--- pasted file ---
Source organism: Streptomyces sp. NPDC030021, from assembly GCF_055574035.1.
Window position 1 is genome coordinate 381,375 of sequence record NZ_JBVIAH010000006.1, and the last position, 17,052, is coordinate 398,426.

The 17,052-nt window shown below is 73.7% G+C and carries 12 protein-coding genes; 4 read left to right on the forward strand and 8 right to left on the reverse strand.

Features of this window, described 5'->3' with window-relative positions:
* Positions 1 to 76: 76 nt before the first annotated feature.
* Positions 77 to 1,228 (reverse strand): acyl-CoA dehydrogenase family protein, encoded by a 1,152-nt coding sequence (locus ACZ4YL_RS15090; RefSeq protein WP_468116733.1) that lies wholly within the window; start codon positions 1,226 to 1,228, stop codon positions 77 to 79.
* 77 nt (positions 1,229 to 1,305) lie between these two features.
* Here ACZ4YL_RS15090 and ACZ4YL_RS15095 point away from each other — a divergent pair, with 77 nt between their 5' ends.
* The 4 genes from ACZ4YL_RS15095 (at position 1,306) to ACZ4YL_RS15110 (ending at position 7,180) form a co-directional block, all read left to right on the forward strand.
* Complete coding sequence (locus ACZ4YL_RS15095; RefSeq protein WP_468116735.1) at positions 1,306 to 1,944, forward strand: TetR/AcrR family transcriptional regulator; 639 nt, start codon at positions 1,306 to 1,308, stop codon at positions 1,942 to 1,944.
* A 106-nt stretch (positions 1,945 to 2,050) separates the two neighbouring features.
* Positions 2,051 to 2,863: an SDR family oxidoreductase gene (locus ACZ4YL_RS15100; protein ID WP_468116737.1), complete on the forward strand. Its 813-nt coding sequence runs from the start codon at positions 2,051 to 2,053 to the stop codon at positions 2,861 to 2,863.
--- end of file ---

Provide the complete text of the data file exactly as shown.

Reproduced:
Source organism: Streptomyces sp. NPDC030021, from assembly GCF_055574035.1.
Window position 1 is genome coordinate 381,375 of sequence record NZ_JBVIAH010000006.1, and the last position, 17,052, is coordinate 398,426.

The 17,052-nt window shown below is 73.7% G+C and carries 12 protein-coding genes; 4 read left to right on the forward strand and 8 right to left on the reverse strand.

Features of this window, described 5'->3' with window-relative positions:
* Positions 1 to 76: 76 nt before the first annotated feature.
* Positions 77 to 1,228 (reverse strand): acyl-CoA dehydrogenase family protein, encoded by a 1,152-nt coding sequence (locus ACZ4YL_RS15090; RefSeq protein WP_468116733.1) that lies wholly within the window; start codon positions 1,226 to 1,228, stop codon positions 77 to 79.
* 77 nt (positions 1,229 to 1,305) lie between these two features.
* Here ACZ4YL_RS15090 and ACZ4YL_RS15095 point away from each other — a divergent pair, with 77 nt between their 5' ends.
* The 4 genes from ACZ4YL_RS15095 (at position 1,306) to ACZ4YL_RS15110 (ending at position 7,180) form a co-directional block, all read left to right on the forward strand.
* Complete coding sequence (locus ACZ4YL_RS15095; RefSeq protein WP_468116735.1) at positions 1,306 to 1,944, forward strand: TetR/AcrR family transcriptional regulator; 639 nt, start codon at positions 1,306 to 1,308, stop codon at positions 1,942 to 1,944.
* A 106-nt stretch (positions 1,945 to 2,050) separates the two neighbouring features.
* Positions 2,051 to 2,863: an SDR family oxidoreductase gene (locus ACZ4YL_RS15100; protein ID WP_468116737.1), complete on the forward strand. Its 813-nt coding sequence runs from the start codon at positions 2,051 to 2,053 to the stop codon at positions 2,861 to 2,863.